Camino Day 7 – Barbadelo to Gonzar

I’m afraid I’d have to say it again. I totally felt for Casa Barbadelo and the leisurely atmosphere that surrounded the place. I was so relaxed that it was not before past 7 o’clock that I started to realize I have to get up and walk, walk, walk. The simplicity of life :)  The funny thing is everyone in the room got up so “late” which had not happened the previous days. It was rather foggy outside but so pleasant and refreshing temperature. Fog in the city is one thing, fog in such places is a different story – it sprinkles everything with magical droplets and gives this fairy-land feeling.

Goodbye Barbadelo!

Here we go again!

Goodbye Barbadelo!

We could feel that after Sarria some newcomers had joined the way – clean shoes, smaller backpacks, larger groups of people and so on. At one point there was a small van which stopped on the road, and some 10-15 people with day’s packs came out and started stretching and preparing to walk. :)

Anyway, I was expecting busier time around the 100th km. but this was not the case. Perhaps because we were a few kilometers from the masses starting at Sarria.

We also saw a guy, who I well remember, as he was the only person I saw carrying 2 rucksacks on him – one at the back, one at the front and climbing his way to O’Cebreiro of all places. Actually, when I come to think about it, I saw 2 other people doing the same, but we will get to this part later. :) The guy’s girlfriend was having some knee injury (that explains the 2 rucksacks), now was taking some days of rest, so he was on his own and keeping super-high speed. I hope she recovered very quickly!

On the way to Portomarin

On the way to Portomarin

On the way to Portomarin

I told you, like a fairy-land

On the way to Portomarin

On the way to Portomarin

On the way to Portomarin

On the way to Portomarin

On the way to Portomarin

The fog was very persistent that day! It refused to leave us until noon. I felt it was beginning to slowly creep in my luggage so for the first time on the Camino I took out my backpack rain cover.

Perfect weather for launching some thinking processes and trying to re-define priorities.

On the way to Portomarin

On the way to Portomarin

On the way to Portomarin

On the way to Portomarin

On the way to Portomarin

On the way to Portomarin

On the way to Portomarin

Vilacha

Always happy to see a stamp :)

On the way to Portomarin

All these things were just standing there plus a donation box

Portomarin

Hello Portomarin and goodbye Fog!

We entered Portomarin by a very very high bridge. The view and height were stunning. I almost could not stop to actually take it in, as pilgrims behind me were in a hurry and there was not much room for passing by. Some people seem to be always in a hurry, what a waste of energy.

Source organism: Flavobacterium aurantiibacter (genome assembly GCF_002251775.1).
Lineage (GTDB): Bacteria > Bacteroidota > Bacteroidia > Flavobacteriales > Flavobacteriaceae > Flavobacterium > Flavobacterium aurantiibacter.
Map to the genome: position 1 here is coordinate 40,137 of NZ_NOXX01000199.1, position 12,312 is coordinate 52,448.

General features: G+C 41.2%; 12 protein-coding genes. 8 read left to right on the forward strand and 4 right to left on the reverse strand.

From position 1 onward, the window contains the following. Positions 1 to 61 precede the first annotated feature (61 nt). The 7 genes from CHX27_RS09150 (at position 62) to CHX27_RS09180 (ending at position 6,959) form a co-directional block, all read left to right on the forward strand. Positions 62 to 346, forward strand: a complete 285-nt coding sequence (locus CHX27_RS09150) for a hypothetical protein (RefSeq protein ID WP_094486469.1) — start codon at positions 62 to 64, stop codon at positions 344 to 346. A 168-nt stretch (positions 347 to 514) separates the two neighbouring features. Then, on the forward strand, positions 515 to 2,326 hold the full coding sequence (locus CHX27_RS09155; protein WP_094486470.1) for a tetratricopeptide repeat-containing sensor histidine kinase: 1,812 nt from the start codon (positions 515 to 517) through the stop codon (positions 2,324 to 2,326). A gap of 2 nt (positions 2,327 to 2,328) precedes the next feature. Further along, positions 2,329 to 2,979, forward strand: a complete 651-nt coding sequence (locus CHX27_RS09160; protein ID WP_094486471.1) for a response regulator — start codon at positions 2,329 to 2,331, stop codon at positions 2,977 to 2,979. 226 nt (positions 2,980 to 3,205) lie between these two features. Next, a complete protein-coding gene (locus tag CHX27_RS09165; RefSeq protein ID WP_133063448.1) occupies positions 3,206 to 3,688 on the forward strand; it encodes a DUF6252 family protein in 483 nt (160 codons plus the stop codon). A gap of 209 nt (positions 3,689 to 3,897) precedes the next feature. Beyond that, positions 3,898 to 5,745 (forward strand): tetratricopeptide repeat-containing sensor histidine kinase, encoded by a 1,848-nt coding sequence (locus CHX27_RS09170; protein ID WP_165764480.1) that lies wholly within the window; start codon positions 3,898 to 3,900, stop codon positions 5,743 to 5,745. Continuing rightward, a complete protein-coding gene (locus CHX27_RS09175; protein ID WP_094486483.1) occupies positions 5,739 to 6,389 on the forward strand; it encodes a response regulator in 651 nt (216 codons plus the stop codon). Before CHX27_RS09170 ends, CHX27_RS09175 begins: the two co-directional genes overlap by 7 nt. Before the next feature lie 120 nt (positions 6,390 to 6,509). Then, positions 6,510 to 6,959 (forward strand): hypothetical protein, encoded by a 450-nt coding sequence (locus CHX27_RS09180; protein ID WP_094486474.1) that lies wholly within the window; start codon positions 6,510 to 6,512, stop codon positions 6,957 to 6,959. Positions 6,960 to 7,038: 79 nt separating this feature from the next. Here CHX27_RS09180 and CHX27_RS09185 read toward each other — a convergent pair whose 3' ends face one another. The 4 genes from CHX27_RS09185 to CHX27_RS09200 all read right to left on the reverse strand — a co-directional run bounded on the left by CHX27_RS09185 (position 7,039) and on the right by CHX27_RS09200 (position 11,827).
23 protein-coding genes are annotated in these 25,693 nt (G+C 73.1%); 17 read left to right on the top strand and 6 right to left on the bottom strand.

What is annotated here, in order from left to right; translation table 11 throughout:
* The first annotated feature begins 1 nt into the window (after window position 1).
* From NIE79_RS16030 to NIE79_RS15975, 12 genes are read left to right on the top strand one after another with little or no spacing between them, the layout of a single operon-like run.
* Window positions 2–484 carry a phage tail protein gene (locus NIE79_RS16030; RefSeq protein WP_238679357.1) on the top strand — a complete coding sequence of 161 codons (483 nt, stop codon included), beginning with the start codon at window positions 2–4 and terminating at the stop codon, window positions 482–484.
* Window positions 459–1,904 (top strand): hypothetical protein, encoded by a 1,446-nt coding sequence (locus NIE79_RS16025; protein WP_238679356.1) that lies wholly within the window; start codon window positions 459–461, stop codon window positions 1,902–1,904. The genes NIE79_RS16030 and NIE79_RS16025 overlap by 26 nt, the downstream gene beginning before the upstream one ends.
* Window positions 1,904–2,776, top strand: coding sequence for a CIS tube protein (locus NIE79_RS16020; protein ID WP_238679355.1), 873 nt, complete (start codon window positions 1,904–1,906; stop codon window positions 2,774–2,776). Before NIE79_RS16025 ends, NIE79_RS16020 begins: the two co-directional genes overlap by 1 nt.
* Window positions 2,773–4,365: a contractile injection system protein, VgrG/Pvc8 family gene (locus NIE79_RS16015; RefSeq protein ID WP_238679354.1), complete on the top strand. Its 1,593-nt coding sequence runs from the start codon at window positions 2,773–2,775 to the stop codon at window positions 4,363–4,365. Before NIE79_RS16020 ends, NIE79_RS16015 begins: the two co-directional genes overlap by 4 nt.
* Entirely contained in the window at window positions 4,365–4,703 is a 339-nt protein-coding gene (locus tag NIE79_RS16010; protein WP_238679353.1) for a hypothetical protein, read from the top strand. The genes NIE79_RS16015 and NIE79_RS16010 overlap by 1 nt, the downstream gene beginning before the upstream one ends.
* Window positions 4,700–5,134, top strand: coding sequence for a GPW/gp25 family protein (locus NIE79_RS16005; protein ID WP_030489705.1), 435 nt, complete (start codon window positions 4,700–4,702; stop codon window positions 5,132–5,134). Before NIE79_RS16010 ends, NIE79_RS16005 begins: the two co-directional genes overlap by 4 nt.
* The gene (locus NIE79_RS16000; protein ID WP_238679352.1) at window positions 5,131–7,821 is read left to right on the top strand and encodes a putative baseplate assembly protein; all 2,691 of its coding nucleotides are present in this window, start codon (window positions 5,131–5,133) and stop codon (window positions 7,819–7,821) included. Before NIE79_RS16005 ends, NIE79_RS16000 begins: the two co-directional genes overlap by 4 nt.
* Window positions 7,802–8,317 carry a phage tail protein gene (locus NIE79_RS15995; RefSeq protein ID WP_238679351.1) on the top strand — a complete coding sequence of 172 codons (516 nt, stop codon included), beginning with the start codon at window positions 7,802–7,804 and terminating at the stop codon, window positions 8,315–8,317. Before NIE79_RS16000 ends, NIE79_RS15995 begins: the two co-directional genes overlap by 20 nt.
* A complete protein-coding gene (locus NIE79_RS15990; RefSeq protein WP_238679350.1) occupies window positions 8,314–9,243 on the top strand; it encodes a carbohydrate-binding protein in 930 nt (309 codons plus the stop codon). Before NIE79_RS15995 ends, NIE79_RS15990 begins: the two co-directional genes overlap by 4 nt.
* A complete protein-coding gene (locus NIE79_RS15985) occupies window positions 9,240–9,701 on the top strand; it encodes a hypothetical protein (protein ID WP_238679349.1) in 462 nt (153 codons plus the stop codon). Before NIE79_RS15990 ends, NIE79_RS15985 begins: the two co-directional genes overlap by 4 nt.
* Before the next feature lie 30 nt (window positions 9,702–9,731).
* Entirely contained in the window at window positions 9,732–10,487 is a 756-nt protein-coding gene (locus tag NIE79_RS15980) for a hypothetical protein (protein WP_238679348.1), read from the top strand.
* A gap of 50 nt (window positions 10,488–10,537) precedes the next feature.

Entering Portomarin

View from the bridge; you can see how small people down the river are, it was so high

Interesting to note is the fact that in the 1960s the river was dammed to create the Belesar reservoir, so the old village of Portomar?n turned out under water. That is why many of the historic buildings of the town were moved brick by brick and reconstructed in the new town, including its castle-style main church.

Portomarin

On the other side of the river, at Portomarin

Portomarin

Portomarin

Church of San Juan

Church of San Juan

Portomarin

Portomarin

As Portomarin is the ending point of the common stage, most people stayed there waiting for the albergue to open. We, on the other hand, had to somehow squeeze one stage in between the days, so continued at somehow slower pace to Gonzar – 7.5 km. Not before we enjoyed a piece of empanada :)

Until a certain point the route gave sort of pleasure (forest, precious shades at noon, cones, etc.), but then just as the heat became immense, no cloud seen anywhere, we were back on my least enjoyable type of walking – along the road. The good thing, though, was that I was so desperate to get it over with, that I started walking at a pace deserving some loud appraisal, no doubt. As a result, we were very soon in Gonzar.

Walking to Gonzar

Walking to Gonzar

Walking to Gonzar

Walking to Gonzar

Gonzar is such a small village that we almost passed by it and continued further down the road. The municipal albergue was on the main road, and since, when presented with choice, we always preferred the other option, we were looking for private albergue Casa Garcia. Luckily we soon became aware that we were walking away from Gonzar, so we went back and found what we were looking for. Quite good enough I may say. Also half of the beds were empty, so pretty first-quality night’s sleep. I can’t say anything about dinner though as the bar on the road started serving it half an hour earlier than our albergue, so guess who won our presence. :) More huevos (eggs in Spanish), who could really ask for more? :)

Last note is that there is not much one can do in Gonzar, it is so tiny (but that was fine for me). The village looked deserted to me and consisted of 2 albergues, several houses and cowsheds. No shops, supermarkets, or even local people. Stress-relief.

The next day we intended to reach Melide – about 32 km.from Gonzar. Coming closer and closer to Santiago.

Gonzar Albergue

Albergue Casa Garcia Gonzar

 

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